Paramedics and cops start out with perfectly good intentions, but they don’t have to rush over to help you when you’re lying in a puddle of your own blood. It’s in their contracts or something, that if they don’t feel safe they can let you lie there like a plucked chicken, waiting for the roaster.
Seems perfectly reasonable to me; I just wish this applied to every job, even teaching.
“Mr. and Mrs. Johnson,” I’d say, “I’m afraid little Jimmy just isn’t my cup of tea, and I won’t be teaching him English, anymore.”
“Why not?” Mr. Johnson would roar at me, his jowls shaking.
“Well, it just isn’t the best use of my time,” I’d reply calmly.
And so it would go.
Are paramedics and cops smarter than the rest of us, or do they really have less than good intentions?
I’ve always wondered why the road to the Bad Place should be paved with those, the very things our parents and teachers were always trying to instill in us; the desire to be helpful and kind, rather than listless, uncaring, or destructive.
Every time you set someone up on a date with a lonely, single friend, you may be dooming them to a lifetime of custody battles and fights over bank accounts.
Every time you defend someone from malicious gossip, or actionable lies, you’ll be misunderstood, hoisted on your own petard, so to speak, and you’ll die alongside them in the morning when the townsfolk turn out to see the ‘hangin’.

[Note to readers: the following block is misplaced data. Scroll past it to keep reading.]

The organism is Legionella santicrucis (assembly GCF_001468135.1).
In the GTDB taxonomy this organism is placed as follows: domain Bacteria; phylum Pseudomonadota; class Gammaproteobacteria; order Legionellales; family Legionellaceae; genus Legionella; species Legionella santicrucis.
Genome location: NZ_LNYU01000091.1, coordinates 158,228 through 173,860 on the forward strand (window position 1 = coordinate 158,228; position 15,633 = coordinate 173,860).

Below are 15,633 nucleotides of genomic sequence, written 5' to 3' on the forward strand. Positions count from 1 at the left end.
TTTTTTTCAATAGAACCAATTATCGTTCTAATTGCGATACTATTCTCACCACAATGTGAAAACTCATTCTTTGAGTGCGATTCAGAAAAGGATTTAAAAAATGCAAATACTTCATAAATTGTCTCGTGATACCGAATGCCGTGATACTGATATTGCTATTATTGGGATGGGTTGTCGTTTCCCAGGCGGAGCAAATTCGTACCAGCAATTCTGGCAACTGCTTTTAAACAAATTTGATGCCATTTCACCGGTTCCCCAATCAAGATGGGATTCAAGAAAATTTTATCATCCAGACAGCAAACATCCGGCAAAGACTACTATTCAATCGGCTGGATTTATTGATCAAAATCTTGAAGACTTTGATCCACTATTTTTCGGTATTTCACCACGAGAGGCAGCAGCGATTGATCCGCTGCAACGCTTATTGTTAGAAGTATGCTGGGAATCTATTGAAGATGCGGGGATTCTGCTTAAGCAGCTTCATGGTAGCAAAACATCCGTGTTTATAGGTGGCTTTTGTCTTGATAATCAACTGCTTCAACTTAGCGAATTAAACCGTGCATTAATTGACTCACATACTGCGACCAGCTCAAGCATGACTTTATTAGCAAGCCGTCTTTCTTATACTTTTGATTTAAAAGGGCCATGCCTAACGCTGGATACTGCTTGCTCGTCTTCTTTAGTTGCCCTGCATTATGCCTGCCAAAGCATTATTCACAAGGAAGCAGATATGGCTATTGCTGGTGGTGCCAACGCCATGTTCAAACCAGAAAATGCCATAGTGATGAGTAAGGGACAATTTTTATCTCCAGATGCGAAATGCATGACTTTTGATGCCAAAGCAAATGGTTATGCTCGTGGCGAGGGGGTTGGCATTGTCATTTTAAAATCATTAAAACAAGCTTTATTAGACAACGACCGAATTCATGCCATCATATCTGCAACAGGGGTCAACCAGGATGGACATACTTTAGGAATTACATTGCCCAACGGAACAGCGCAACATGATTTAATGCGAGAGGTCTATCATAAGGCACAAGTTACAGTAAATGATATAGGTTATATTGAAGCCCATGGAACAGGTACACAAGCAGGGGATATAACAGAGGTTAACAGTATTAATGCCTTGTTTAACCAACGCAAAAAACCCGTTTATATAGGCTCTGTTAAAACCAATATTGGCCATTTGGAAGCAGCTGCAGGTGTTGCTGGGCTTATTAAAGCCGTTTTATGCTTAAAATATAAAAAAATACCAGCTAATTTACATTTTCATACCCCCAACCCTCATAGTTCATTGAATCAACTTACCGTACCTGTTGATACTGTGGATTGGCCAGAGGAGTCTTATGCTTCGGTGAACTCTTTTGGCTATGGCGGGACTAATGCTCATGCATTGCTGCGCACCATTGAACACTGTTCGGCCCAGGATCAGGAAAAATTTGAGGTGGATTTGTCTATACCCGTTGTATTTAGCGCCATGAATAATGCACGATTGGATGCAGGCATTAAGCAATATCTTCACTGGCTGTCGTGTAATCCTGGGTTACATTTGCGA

As for the reverse, should you decide to rob a bank, you’ll be headed straight for Heaven, but only if you keep all the loot for yourself and not give it away like some freaking Robin Hood.
If you choose to milk the pension plans of your employees, you’ll be honored at the company’s awards night. You’ve saved the retirees from innumerable twilight years filled with comfort. They’ll only get fat.
Should you doubt these words, consider history.
When someone filmed Rodney King’s disastrous encounter with the LA cops, what happened? One of the worst riots in that city’s history.
When Henry the Eighth’s oldest daughter Mary, tried to save her kingdom from religious indiscretion, she had to burn people at the stake and was known thereafter as Bloody Mary. We invented a very refreshing drink based on her good intentions.
(“Religious zealotry” as an excuse, is available for rent for your next AA meeting.)
When love, an emotion generally considered to be pure and good, is given to someone of our choice, the world is suddenly stricken with a number of diseases that bode no good for humankind.
Consider a community activity that appears on the surface to be relatively innocuous, such as social media.
If someone posts something that is hateful or moronic, and you object to it, you’re very likely to be vilified and un-friended by any number of people, a much less painful and metaphoric way to die than being burned at the stake, or hanging from the gallows.
Perhaps you just want to live your life quietly. You give up your place in line at the store to the person with only one item, and suddenly fifteen thrifty shoppers appear at your elbow. It ends up taking thirty minutes for you to check out.
Or you smile and act pleasantly to the people on the street, and you become the patsy to every panhandler looking for spare change.
I think I just answered my own question. The Road to Hell really is paved with good intentions.